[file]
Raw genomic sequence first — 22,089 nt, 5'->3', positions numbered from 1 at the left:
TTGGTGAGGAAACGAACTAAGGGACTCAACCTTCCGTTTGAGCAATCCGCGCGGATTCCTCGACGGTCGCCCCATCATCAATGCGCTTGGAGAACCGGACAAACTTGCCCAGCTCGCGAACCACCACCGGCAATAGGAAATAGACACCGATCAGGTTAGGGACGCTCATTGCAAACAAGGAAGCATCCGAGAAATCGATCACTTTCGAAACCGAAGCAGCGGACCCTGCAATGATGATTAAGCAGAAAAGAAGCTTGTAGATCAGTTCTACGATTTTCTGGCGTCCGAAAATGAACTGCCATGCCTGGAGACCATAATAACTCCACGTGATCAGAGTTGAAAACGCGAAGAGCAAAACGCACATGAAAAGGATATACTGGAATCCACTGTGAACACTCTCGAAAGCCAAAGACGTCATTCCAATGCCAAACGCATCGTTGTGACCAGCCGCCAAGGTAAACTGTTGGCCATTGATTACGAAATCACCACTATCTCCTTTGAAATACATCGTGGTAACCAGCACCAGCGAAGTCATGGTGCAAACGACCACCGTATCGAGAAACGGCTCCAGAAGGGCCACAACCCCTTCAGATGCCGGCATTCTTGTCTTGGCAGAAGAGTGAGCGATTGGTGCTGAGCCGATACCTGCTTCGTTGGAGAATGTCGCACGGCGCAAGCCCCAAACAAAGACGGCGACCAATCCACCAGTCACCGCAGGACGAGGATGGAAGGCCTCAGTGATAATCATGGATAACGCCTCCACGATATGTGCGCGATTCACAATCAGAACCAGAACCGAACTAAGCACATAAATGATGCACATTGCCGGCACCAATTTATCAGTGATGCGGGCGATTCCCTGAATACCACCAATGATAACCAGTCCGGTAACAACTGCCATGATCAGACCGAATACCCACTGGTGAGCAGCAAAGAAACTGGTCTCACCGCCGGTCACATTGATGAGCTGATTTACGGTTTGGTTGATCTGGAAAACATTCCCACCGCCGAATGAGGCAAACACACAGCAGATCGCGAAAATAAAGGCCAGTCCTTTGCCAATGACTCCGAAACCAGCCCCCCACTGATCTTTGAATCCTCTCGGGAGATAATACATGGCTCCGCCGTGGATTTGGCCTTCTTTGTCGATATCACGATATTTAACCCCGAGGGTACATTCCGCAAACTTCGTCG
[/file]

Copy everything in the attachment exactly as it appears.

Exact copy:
Raw genomic sequence first — 22,089 nt, 5'->3', positions numbered from 1 at the left:
TTGGTGAGGAAACGAACTAAGGGACTCAACCTTCCGTTTGAGCAATCCGCGCGGATTCCTCGACGGTCGCCCCATCATCAATGCGCTTGGAGAACCGGACAAACTTGCCCAGCTCGCGAACCACCACCGGCAATAGGAAATAGACACCGATCAGGTTAGGGACGCTCATTGCAAACAAGGAAGCATCCGAGAAATCGATCACTTTCGAAACCGAAGCAGCGGACCCTGCAATGATGATTAAGCAGAAAAGAAGCTTGTAGATCAGTTCTACGATTTTCTGGCGTCCGAAAATGAACTGCCATGCCTGGAGACCATAATAACTCCACGTGATCAGAGTTGAAAACGCGAAGAGCAAAACGCACATGAAAAGGATATACTGGAATCCACTGTGAACACTCTCGAAAGCCAAAGACGTCATTCCAATGCCAAACGCATCGTTGTGACCAGCCGCCAAGGTAAACTGTTGGCCATTGATTACGAAATCACCACTATCTCCTTTGAAATACATCGTGGTAACCAGCACCAGCGAAGTCATGGTGCAAACGACCACCGTATCGAGAAACGGCTCCAGAAGGGCCACAACCCCTTCAGATGCCGGCATTCTTGTCTTGGCAGAAGAGTGAGCGATTGGTGCTGAGCCGATACCTGCTTCGTTGGAGAATGTCGCACGGCGCAAGCCCCAAACAAAGACGGCGACCAATCCACCAGTCACCGCAGGACGAGGATGGAAGGCCTCAGTGATAATCATGGATAACGCCTCCACGATATGTGCGCGATTCACAATCAGAACCAGAACCGAACTAAGCACATAAATGATGCACATTGCCGGCACCAATTTATCAGTGATGCGGGCGATTCCCTGAATACCACCAATGATAACCAGTCCGGTAACAACTGCCATGATCAGACCGAATACCCACTGGTGAGCAGCAAAGAAACTGGTCTCACCGCCGGTCACATTGATGAGCTGATTTACGGTTTGGTTGATCTGGAAAACATTCCCACCGCCGAATGAGGCAAACACACAGCAGATCGCGAAAATAAAGGCCAGTCCTTTGCCAATGACTCCGAAACCAGCCCCCCACTGATCTTTGAATCCTCTCGGGAGATAATACATGGCTCCGCCGTGGATTTGGCCTTCTTTGTCGATATCACGATATTTAACCCCGAGGGTACATTCCGCAAACTTCGTCG